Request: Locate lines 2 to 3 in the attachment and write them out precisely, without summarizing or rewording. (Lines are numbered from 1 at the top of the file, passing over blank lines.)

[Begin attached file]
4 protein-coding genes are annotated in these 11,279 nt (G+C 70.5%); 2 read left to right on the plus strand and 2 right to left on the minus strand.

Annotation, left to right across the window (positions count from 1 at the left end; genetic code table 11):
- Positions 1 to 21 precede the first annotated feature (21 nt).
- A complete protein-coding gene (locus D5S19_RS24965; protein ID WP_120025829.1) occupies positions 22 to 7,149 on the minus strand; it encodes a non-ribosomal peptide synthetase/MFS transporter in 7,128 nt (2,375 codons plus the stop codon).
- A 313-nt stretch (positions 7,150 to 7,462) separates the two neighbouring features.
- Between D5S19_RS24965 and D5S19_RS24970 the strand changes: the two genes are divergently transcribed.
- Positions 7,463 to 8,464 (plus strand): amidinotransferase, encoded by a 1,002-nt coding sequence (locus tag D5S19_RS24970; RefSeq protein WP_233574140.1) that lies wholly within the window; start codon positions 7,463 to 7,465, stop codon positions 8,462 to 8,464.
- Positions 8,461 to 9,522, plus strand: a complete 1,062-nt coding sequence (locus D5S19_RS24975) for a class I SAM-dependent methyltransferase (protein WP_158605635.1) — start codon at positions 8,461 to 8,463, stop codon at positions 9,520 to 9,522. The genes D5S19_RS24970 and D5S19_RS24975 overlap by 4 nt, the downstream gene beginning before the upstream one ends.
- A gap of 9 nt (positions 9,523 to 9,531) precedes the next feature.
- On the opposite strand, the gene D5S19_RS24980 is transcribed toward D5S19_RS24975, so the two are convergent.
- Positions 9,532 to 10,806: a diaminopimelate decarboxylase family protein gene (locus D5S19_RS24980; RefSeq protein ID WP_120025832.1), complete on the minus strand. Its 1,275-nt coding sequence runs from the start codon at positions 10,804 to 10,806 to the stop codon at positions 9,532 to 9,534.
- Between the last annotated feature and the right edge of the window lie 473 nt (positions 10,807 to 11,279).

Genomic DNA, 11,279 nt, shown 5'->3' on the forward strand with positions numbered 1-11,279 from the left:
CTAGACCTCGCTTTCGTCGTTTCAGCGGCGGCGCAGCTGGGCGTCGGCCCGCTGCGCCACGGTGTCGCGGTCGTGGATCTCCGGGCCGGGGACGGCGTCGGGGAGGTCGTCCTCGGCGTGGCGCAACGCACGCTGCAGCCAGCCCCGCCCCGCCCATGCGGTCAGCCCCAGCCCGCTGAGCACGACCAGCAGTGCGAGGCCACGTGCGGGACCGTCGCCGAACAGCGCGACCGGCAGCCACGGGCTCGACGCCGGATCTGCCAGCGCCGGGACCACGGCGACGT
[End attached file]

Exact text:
Annotation, left to right across the window (positions count from 1 at the left end; genetic code table 11):
- Positions 1 to 21 precede the first annotated feature (21 nt).